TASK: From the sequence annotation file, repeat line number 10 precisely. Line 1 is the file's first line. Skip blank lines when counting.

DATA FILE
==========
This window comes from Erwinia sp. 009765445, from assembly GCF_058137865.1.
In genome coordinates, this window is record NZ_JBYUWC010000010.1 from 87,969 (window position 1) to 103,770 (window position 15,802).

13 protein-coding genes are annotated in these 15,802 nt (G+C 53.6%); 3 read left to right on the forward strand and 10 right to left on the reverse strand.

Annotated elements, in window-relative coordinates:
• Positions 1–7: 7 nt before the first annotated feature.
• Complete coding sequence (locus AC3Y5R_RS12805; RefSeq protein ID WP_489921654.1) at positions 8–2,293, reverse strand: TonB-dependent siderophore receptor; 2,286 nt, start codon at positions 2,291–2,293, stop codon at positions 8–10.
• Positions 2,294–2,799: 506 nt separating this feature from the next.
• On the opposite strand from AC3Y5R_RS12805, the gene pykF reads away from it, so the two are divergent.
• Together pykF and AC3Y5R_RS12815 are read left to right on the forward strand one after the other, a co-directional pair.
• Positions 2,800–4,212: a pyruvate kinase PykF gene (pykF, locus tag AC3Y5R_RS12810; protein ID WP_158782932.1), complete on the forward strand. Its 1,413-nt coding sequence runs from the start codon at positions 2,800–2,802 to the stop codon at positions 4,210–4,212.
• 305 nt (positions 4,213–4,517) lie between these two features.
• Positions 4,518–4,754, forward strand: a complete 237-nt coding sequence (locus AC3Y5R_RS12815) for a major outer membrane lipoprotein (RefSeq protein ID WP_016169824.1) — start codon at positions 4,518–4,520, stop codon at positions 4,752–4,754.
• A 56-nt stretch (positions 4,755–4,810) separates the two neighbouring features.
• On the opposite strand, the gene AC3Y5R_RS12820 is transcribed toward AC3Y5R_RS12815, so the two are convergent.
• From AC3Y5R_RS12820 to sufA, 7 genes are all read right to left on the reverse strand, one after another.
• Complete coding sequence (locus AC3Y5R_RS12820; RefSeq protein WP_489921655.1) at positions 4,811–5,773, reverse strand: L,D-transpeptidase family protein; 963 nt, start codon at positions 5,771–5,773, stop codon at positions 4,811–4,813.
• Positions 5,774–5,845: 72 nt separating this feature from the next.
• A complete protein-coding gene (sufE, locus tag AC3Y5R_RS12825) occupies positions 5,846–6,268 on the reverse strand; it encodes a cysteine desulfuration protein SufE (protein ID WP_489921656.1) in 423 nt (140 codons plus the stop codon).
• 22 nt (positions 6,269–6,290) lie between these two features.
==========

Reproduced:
• Positions 2,800–4,212: a pyruvate kinase PykF gene (pykF, locus tag AC3Y5R_RS12810; protein ID WP_158782932.1), complete on the forward strand. Its 1,413-nt coding sequence runs from the start codon at positions 2,800–2,802 to the stop codon at positions 4,210–4,212.